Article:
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Lions Roar : November 2009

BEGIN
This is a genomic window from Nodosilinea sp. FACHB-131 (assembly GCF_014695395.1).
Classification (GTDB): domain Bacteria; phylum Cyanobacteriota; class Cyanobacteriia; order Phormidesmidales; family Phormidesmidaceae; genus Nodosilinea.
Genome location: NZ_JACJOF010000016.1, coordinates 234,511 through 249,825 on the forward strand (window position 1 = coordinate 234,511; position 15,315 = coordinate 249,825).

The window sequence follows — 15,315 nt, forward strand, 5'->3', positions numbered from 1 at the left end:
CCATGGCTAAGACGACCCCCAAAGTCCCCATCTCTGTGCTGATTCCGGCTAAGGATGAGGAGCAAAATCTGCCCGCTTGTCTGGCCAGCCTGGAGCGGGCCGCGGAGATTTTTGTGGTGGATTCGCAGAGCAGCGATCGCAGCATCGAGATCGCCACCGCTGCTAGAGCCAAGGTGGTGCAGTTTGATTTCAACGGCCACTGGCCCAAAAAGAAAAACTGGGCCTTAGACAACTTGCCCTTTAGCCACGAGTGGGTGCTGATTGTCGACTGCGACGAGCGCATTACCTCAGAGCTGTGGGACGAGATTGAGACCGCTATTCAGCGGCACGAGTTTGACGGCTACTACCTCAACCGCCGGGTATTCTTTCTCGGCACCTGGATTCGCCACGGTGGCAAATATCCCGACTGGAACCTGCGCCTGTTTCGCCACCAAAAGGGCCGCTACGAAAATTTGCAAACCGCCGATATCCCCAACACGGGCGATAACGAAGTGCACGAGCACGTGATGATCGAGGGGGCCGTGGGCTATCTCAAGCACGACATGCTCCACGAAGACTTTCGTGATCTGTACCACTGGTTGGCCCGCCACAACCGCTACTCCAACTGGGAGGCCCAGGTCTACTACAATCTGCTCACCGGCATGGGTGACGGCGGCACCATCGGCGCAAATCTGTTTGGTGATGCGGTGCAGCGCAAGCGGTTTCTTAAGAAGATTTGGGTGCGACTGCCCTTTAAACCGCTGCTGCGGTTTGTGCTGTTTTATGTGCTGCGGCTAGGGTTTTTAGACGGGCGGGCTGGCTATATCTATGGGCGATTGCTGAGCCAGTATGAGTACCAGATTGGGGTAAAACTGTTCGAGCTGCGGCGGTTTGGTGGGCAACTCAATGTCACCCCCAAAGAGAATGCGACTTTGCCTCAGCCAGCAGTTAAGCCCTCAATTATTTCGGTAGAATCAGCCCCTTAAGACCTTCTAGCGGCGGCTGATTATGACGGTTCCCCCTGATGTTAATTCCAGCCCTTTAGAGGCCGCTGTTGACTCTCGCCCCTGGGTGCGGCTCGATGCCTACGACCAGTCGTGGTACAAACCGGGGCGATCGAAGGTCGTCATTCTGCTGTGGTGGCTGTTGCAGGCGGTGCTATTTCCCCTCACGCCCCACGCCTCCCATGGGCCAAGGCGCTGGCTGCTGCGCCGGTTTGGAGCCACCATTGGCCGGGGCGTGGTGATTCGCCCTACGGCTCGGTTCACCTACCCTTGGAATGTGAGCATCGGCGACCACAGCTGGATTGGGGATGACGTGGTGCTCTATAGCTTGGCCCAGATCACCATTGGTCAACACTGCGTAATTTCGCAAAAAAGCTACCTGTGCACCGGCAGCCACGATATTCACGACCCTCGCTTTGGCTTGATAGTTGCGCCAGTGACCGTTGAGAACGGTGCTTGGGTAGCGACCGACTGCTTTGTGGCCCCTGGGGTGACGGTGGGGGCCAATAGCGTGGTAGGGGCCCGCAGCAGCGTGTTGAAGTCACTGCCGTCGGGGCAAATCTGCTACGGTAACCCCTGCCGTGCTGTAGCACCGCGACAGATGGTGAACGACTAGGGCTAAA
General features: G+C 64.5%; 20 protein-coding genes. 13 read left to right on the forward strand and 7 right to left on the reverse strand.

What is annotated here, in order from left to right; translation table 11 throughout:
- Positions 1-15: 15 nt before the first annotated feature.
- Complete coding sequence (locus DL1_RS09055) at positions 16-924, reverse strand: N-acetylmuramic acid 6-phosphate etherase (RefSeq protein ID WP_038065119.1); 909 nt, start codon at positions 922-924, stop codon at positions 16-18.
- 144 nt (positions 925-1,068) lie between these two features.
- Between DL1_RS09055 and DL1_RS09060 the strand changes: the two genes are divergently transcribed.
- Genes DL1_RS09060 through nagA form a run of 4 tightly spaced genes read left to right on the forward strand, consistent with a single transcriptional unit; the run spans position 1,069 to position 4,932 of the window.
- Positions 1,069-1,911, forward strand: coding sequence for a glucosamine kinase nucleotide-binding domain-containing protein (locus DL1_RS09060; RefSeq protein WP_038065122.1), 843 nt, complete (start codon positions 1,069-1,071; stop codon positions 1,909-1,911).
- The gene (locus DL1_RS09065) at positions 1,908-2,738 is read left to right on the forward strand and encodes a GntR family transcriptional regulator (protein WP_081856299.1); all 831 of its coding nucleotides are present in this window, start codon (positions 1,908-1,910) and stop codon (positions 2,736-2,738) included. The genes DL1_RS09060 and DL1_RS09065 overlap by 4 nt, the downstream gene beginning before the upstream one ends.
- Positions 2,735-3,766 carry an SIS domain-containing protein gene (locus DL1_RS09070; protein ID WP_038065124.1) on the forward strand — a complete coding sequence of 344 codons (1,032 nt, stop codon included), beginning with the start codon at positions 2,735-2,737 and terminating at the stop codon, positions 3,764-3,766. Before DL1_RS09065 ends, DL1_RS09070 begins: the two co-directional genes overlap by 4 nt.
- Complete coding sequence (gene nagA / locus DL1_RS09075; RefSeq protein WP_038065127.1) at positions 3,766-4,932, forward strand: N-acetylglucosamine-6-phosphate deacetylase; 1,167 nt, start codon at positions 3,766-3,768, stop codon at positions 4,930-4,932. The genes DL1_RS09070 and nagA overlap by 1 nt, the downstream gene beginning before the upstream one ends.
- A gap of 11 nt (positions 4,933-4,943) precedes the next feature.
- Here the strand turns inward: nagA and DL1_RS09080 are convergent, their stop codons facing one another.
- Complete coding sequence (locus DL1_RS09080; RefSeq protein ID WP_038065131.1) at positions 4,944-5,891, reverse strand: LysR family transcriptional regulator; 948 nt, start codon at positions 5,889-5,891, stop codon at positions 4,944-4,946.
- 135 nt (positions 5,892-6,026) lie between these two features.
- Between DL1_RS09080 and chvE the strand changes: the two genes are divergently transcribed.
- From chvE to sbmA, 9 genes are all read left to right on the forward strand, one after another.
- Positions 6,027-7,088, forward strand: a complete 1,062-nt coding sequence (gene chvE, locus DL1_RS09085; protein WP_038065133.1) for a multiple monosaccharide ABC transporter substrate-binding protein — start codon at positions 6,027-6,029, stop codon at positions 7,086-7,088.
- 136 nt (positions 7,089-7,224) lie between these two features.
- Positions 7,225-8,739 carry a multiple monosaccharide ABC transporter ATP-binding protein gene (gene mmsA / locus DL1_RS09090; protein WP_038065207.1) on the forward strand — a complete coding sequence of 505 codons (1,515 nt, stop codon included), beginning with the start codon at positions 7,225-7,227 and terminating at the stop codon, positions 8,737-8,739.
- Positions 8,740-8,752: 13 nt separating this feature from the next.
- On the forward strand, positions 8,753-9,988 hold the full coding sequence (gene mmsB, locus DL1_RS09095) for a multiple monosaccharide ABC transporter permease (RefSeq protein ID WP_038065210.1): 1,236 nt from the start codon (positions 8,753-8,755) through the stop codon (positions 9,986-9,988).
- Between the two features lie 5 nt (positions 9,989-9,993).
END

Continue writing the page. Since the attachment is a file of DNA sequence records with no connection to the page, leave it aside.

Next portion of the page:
60 SHAMBHALA SUN NOVEMBER 2009 back for only another very short period of time. Later my grandmother lived under Japanese occupation in poverty, but she also knew love. When the warlord general died she fell in love with an elderly doctor, and they got married. You lived with your grandmother growing up? yes, my grandmother really brought us up. Both my parents were incarcerated in the Cultural revolution, when i was fourteen and my youngest brother was four. My grandmother was the person who held the family together. after the publication of Wild Swans, i thought how nice it would have been if my grandmother were alive. she would really have enjoyed coming to the West—visiting beautiful boutiques and getting lovely things. My mother certainly doesn’t like shopping. Were both of your grandmothers Buddhists? My paternal grandmother was a devout Buddhist. My maternal grandmother also be- lieved in Buddha, but in a looser way. Wasn’t it a problem to be Buddhist under the Communist regime? yes. in the 1950s, my paternal grandmother and aunt would carry out their Buddhist practice behind my father’s back. in the prison camp, “Be Violent” Mao’s conscious campaign to cultivate the worst in human nature. on 2 JUne , a group from a middle school in Peking put up a wall poster, which they signed with the snappy name of “red guards,” to show that they wanted to safeguard Mao. Their writing was full of remarks like: “stuff ‘human feelings’!” “We will be brutal!” “We will strike you [Mao’s enemies] to the ground and trample you!” The seeds of hate that Mao had sown were ready for reaping. now he was able to unleash the thuggery of these infected teenagers, the most malleable and violent element of society... on 18 august, dressed in army uniform for the first time since 1949, Mao stood on Tiananmen gate to review hundreds of thou- sands of red guards. This was when the red guards were written about in the national press and introduced to the nation and the world. a leading perpetrator of atrocities in a girls’ school where the headmistress had just been killed was given the signal honor of putting a red guard armband on Mao. The dialogue that followed was made public: Chairman Mao asked her: “What’s your name?” she said “song Binbin.” Chairman Mao asked: “is it the ‘Bin’ as in ‘educated and gentle’?” she said: “yes.” Chairman Mao said: “Be vio- lent!” song Binbin changed her name to “Be Violent,” and her school changed its name to “The red Violent school.” From Mao: The Unknown story, by Jung Chang and Jon Halliday (Alfred A. Knopf, 2005). At the memorial service for Jung Chang’s father, an official is reading the Party’s assessment of him, which would determine his children’s future. The first version was ominously negative, but Jung Chang’s mother fought for changes and won.